available via "faas-cli template store"

The --prefix option allows you to specify a custom docker registry used to pushing and pulling the function's image.

The template we have used consists of a simple go function that returns a text message along with the request body. The logic can be found inside the hello-go/handler.go file:

pi@raspberrypi:~/openfaas $ cat hello-go/handler.go 
package function

import (

// Handle a serverless request
func Handle(req []byte) string {
    return fmt.Sprintf("Hello, Go. You said: %s", string(req))

Using the --shrinkwrap option, we can generate the build context for our function without actually building our function's image. This is useful when we want to use a different tool for building our image, in our case buildkit:

pi@raspberrypi:~/openfaas $ faas build -f hello-go.yml --shrinkwrap 
[0] > Building hello-go.
Clearing temporary build folder: ./build/hello-go/
Preparing: ./hello-go/ build/hello-go/function
Building: with go-armhf template. Please wait..
hello-go shrink-wrapped to ./build/hello-go/
[0] < Building hello-go done in 0.01s.
[0] Worker done.

Total build time: 0.01s

As we can see, the command generated a few files inside the build/ folder; our build context:

└── hello-go
    ├── Dockerfile
    ├── function
    │   └── handler.go
    ├── go.mod
    ├── main.go
    └── template.yml

2 directories, 5 files

Before building our image, we need to configure the authentication to be able to push to the docker registry. However, we cannot use the docker login command since we don't have Docker installed, so we will have to create the ~/.docker/config.json file manually.

For Docker Hub , we need to generate a token from the user interface and then create the ~/.docker/config.json on the RPi as follows:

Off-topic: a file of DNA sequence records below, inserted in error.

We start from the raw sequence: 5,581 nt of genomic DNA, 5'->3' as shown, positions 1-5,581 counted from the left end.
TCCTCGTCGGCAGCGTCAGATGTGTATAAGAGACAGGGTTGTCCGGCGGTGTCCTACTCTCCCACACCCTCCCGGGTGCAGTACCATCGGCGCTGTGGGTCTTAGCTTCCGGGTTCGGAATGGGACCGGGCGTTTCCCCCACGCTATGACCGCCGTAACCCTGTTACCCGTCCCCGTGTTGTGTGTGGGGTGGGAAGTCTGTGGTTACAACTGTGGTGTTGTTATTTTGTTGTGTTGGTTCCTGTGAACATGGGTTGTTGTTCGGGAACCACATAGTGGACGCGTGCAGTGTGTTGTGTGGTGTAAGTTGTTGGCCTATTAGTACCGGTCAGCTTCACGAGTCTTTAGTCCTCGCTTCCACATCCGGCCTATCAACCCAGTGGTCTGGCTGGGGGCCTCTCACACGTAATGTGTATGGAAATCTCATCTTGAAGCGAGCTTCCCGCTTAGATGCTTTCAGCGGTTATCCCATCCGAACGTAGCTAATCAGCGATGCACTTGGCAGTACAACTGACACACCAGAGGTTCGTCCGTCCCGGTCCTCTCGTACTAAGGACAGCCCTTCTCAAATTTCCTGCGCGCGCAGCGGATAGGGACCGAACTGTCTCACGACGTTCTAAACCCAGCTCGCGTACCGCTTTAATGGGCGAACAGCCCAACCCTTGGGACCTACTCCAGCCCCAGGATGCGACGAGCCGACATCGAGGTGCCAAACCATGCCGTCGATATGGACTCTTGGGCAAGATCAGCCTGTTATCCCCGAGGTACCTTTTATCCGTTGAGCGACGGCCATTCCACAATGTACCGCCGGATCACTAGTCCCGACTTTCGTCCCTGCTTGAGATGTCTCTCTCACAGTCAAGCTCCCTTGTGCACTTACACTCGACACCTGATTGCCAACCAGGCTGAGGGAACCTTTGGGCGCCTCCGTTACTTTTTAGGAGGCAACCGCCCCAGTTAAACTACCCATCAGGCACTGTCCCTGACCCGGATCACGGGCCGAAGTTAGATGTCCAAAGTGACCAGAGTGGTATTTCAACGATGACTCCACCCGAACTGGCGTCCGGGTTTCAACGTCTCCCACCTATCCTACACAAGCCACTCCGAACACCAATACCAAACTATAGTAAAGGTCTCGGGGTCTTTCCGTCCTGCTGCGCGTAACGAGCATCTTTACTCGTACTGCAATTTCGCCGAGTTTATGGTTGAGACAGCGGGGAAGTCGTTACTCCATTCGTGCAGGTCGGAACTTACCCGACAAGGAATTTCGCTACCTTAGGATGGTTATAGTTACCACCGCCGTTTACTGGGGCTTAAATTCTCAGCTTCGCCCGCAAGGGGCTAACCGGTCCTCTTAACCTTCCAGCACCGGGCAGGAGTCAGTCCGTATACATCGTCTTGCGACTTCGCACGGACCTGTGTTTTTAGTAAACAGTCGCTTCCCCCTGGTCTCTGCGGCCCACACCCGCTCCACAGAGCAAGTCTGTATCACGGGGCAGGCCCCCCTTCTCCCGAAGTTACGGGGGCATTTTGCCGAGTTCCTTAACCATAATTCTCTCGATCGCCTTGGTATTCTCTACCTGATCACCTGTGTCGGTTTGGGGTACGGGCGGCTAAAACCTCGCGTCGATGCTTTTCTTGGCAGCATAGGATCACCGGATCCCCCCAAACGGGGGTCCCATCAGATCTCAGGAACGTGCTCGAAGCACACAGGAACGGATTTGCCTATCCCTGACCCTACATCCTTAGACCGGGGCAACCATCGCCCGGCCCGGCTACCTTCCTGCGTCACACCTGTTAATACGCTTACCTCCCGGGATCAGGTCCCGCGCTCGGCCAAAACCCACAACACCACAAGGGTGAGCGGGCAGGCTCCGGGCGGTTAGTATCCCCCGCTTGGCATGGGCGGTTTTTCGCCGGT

pi@raspberrypi:~/openfaas $ export DOCKERHUB_USERNAME=myedes
pi@raspberrypi:~/openfaas $ export DOCKERHUB_TOKEN=<PERSONAL ACCESS TOKEN>
pi@raspberrypi:~/openfaas $ export DOCKER_AUTH=$(echo -n "$DOCKERHUB_USERNAME:$DOCKERHUB_TOKEN" | base64)

pi@raspberrypi:~/openfaas $ cat > ~/.docker/config.json << EOF 
    "auths": {
        "": {
            "auth": "$DOCKER_AUTH"

Let's start the buildkitd daemon in the background, and then start the build:

# Run the buildkitd daemon
pi@raspberrypi:~/openfaas $ sudo /usr/local/bin/buildkitd & 
[1] 15587

# Build and push the function image to
pi@raspberrypi:~/openfaas $ sudo buildctl build \
    --frontend dockerfile.v0 \
    --local context=build/hello-go/ \
    --local dockerfile=build/hello-go/ \
    --output type=image,,push=true

[+] Building 81.3s (26/26) FINISHED
 => => pushing layers
 => => pushing manifest for

For more information about how to use buildkit, make sure to check out the moby/buildkit Github repository.

Deploy the function

As we have built and pushed the function's image to the registry, we can now go ahead and deploy our new function to our OpenFaas gateway:

pi@raspberrypi:~/openfaas $ faas deploy -f hello-go.yml 
Deploying: hello-go.
WARNING! Communication is not secure, please consider using HTTPS. offers free SSL/TLS certificates.

Deployed. 200 OK.

By inspecting our new function, we can see that it's in a "Ready" state:

pi@raspberrypi:~/openfaas $ faas describe hello-go 
Name: hello-go
Status: Ready
Replicas: 1
Available replicas: 1
Invocations: 0
Function process:    
Async URL:

We can now invoke it using the faas invoke command from the Raspberry Pi:

pi@raspberrypi:~/openfaas $ echo "Hello OpenFaas" | faas invoke hello-go 
Hello, Go. You said: Hello OpenFaas

or from our workstation, but we need to specify the gateway using the --gateway parameter:

$ echo "Hello from laptop" | faas invoke --gateway http://raspberrypi.loc:8080 hello-go

Hello, Go. You said: Hello from laptop

And that's it, we have built and deployed our first function to OpenFaas running on a single Raspberry PI 🎉 Pretty cool isn't it?


In this blog post, we have gone through how we can run a FaaS serverless platform based on OpenFaas on a Raspberry Pi board, and how to build and deploy a simple function.

Although faasd is still a bit limited in its features compared to OpenFaas, it is very useful for small setups like home labs especially that there is no need to maintain a Kubernetes or Docker Swarm cluster

Finally, kudos to @alexellisuk and the OpenFaas team for this awesome project!